I still felt great – miles 21 and 22 went past in 5:57 each into a stiff breeze.  Despite my steady pace, during mile 22 Maria and Northern lad had pulled away from me.  My plan was to push it hard for the last 4 miles, but when it came to 22 I started to become aware of how rickety I was feeling.  The calves were screaming from trying to balance in the skimpy shoes.  I decided to run a bit more conservatively for the next couple of miles just to make sure I could make the distance. 

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pain hurts
Despite some downhill, miles 23-25 went past in slower and slower times (6:06, 6:16, 6:25) and I felt worse and worse as the time went on.  Mile 26 came around and as it began I remember catching a guy that was obviously slowing who was very distinctive because of a huge tattoo on his shoulders.  It helped to be still catching people, but I was in reverse and I knew it.  At this stage I was using all my mental crutches at once – chanting “relax, relax, relax”, vigorously tapping thumb to forefinger and tugging on that invisible bungee cord whilst grinning dementedly through gritted teeth!

Mile 26 went past in 06:27 - only .2 of a mile to go!  The finish had to be just around one of these bloody corners.  Time to sprint!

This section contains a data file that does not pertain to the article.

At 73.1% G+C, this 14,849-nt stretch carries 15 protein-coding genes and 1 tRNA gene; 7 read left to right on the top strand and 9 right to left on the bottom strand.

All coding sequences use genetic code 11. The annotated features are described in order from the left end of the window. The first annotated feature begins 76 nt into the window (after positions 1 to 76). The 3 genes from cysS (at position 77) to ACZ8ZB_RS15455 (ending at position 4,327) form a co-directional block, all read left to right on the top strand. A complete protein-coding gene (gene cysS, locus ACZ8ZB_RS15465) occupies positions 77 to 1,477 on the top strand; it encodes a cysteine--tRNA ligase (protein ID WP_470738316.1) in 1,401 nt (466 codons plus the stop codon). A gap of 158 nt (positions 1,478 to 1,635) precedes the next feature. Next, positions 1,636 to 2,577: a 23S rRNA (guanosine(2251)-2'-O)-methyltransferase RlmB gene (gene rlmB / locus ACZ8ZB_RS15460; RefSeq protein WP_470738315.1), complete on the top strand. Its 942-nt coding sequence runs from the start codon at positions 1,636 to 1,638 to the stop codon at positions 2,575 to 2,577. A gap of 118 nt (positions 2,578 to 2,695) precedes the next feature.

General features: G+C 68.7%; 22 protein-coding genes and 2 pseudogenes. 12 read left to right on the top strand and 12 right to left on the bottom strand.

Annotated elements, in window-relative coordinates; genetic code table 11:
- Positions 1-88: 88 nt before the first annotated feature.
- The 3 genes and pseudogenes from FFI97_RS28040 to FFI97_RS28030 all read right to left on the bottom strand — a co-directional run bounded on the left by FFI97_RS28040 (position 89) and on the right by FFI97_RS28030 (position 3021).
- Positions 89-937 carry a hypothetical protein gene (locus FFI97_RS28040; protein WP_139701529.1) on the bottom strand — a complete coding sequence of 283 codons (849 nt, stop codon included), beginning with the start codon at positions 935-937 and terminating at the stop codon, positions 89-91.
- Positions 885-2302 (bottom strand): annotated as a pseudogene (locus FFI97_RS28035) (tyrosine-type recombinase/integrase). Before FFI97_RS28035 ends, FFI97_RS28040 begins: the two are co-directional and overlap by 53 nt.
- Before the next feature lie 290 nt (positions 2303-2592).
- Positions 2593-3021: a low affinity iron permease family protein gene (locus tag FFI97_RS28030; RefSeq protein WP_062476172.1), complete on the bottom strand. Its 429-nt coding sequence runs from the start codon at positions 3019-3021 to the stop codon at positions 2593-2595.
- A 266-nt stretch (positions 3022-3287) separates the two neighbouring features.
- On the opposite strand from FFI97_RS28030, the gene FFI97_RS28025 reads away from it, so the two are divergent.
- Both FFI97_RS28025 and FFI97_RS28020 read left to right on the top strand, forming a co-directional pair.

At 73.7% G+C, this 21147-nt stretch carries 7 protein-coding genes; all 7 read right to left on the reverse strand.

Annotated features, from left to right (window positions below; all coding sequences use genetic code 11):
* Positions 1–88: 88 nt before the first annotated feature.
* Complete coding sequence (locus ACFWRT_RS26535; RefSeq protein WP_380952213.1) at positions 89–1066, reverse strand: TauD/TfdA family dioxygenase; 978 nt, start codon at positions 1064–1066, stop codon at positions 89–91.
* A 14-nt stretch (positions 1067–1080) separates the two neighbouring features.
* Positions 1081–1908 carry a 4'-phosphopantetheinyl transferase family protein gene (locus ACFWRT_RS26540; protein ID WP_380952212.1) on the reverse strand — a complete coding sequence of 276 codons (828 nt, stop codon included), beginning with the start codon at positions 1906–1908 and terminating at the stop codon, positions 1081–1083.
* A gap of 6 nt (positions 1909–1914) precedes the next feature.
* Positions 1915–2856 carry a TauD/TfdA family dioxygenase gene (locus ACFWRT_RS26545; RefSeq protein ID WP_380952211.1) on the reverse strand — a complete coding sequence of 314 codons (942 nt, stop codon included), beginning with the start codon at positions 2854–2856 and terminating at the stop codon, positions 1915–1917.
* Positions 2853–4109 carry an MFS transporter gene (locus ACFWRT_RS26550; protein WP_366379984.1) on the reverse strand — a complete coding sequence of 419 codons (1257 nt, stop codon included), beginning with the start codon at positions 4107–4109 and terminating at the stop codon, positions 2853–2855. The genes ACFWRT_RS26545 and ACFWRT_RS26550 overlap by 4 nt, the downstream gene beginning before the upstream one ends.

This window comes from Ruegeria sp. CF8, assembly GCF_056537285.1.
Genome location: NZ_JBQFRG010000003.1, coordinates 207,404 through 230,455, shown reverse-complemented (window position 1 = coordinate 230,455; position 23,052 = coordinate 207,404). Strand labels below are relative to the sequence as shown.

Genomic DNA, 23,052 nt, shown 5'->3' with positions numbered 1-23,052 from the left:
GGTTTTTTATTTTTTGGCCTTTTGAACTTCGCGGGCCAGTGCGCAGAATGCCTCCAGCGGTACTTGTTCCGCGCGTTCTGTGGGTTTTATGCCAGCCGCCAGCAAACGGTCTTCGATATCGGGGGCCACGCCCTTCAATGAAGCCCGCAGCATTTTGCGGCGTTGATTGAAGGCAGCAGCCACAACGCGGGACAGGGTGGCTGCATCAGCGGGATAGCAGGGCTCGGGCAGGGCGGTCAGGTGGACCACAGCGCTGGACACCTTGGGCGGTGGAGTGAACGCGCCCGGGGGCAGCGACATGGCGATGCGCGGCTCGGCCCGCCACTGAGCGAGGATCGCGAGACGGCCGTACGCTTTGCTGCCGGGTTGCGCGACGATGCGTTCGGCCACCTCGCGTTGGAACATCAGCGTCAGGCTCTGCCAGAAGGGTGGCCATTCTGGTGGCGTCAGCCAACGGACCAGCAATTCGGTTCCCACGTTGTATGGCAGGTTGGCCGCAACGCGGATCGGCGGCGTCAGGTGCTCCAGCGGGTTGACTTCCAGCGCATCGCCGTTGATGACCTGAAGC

It was at this moment that something happened which I have never felt before and don’t want to feel again.  It was literally as though someone pulled a plug.  My head started to swim, my chest felt like it wasn’t working – no air seemed to be coming in.  I plodded the legs one after another and managed to struggle past the line – the last .2 taking 1:38 to complete which is over 9-minute mile pace!  I lost 30 seconds in the last .2 – unbelievable.  One man passed me in this spell.  I couldn’t believe my luck that this physiological collapse hadn’t happened a mile earlier – I definitely wouldn’t have completed the course.  My overall finish time was 02:37:37.  41st position, 15th Irishman and 2nd over 35 so got a national silver medal!  Mike O'Connor had brilliantly won it again - Mike is a brother of local GP Ian - a fantastic sporting family.